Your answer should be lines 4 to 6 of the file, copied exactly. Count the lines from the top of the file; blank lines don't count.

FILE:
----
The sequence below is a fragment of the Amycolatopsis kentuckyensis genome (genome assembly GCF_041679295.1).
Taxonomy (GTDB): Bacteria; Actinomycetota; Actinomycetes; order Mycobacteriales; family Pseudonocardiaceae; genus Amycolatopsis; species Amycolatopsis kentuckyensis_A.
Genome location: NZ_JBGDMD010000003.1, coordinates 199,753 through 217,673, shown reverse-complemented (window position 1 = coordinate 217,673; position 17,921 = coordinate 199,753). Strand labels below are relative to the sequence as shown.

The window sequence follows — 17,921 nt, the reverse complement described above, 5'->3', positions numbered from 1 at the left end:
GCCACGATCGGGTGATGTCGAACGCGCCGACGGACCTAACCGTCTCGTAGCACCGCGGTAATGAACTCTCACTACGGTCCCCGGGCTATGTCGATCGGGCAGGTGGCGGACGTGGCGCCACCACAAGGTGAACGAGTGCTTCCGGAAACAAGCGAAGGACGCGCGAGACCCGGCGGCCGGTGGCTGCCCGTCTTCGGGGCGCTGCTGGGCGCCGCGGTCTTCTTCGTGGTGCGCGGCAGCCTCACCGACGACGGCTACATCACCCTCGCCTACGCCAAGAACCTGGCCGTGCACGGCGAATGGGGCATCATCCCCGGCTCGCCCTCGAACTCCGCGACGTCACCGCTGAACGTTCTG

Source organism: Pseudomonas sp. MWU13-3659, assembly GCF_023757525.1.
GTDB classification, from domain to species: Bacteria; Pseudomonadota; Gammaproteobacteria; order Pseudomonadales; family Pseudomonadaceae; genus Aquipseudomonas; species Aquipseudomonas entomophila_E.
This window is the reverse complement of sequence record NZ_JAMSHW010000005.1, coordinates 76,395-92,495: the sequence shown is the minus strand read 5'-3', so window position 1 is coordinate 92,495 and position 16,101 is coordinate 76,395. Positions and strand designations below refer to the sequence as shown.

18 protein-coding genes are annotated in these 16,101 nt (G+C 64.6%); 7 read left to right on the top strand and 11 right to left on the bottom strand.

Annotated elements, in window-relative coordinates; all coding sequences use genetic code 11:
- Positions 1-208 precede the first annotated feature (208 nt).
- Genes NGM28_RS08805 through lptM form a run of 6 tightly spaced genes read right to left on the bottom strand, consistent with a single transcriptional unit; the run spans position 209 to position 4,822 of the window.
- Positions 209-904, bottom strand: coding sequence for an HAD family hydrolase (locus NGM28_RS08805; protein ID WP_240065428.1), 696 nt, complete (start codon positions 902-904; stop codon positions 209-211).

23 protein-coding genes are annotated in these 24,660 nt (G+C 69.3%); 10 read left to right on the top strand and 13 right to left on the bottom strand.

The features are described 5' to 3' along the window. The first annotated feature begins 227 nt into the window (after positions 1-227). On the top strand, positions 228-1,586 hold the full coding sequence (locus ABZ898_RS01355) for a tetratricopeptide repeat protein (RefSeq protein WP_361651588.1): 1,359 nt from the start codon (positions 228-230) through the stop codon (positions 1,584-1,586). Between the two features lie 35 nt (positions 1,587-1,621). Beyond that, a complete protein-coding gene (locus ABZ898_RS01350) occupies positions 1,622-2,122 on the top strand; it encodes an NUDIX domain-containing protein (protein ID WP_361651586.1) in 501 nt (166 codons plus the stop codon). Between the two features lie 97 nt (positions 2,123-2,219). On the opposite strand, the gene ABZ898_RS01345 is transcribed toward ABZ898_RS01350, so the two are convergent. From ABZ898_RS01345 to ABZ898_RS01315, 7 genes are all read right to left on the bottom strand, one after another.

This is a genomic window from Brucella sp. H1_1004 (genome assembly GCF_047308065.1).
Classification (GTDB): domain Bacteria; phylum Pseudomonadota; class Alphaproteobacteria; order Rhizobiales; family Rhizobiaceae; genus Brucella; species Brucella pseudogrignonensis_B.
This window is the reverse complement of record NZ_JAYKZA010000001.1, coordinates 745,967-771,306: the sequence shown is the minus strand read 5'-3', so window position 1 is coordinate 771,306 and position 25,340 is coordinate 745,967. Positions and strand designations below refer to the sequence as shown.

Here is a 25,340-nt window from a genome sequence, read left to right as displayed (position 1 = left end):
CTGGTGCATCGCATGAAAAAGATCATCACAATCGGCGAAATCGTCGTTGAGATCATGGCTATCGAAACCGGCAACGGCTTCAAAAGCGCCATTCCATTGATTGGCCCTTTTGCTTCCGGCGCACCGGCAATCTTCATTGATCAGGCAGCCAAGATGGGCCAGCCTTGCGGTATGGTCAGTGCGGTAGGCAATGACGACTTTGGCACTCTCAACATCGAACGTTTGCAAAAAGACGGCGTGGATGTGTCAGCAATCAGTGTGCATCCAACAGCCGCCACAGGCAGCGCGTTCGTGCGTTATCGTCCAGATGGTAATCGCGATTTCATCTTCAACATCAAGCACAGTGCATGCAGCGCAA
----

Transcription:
The window sequence follows — 17,921 nt, the reverse complement described above, 5'->3', positions numbered from 1 at the left end:
GCCACGATCGGGTGATGTCGAACGCGCCGACGGACCTAACCGTCTCGTAGCACCGCGGTAATGAACTCTCACTACGGTCCCCGGGCTATGTCGATCGGGCAGGTGGCGGACGTGGCGCCACCACAAGGTGAACGAGTGCTTCCGGAAACAAGCGAAGGACGCGCGAGACCCGGCGGCCGGTGGCTGCCCGTCTTCGGGGCGCTGCTGGGCGCCGCGGTCTTCTTCGTGGTGCGCGGCAGCCTCACCGACGACGGCTACATCACCCTCGCCTACGCCAAGAACCTGGCCGTGCACGGCGAATGGGGCATCATCCCCGGCTCGCCCTCGAACTCCGCGACGTCACCGCTGAACGTTCTG

Source organism: Pseudomonas sp. MWU13-3659, assembly GCF_023757525.1.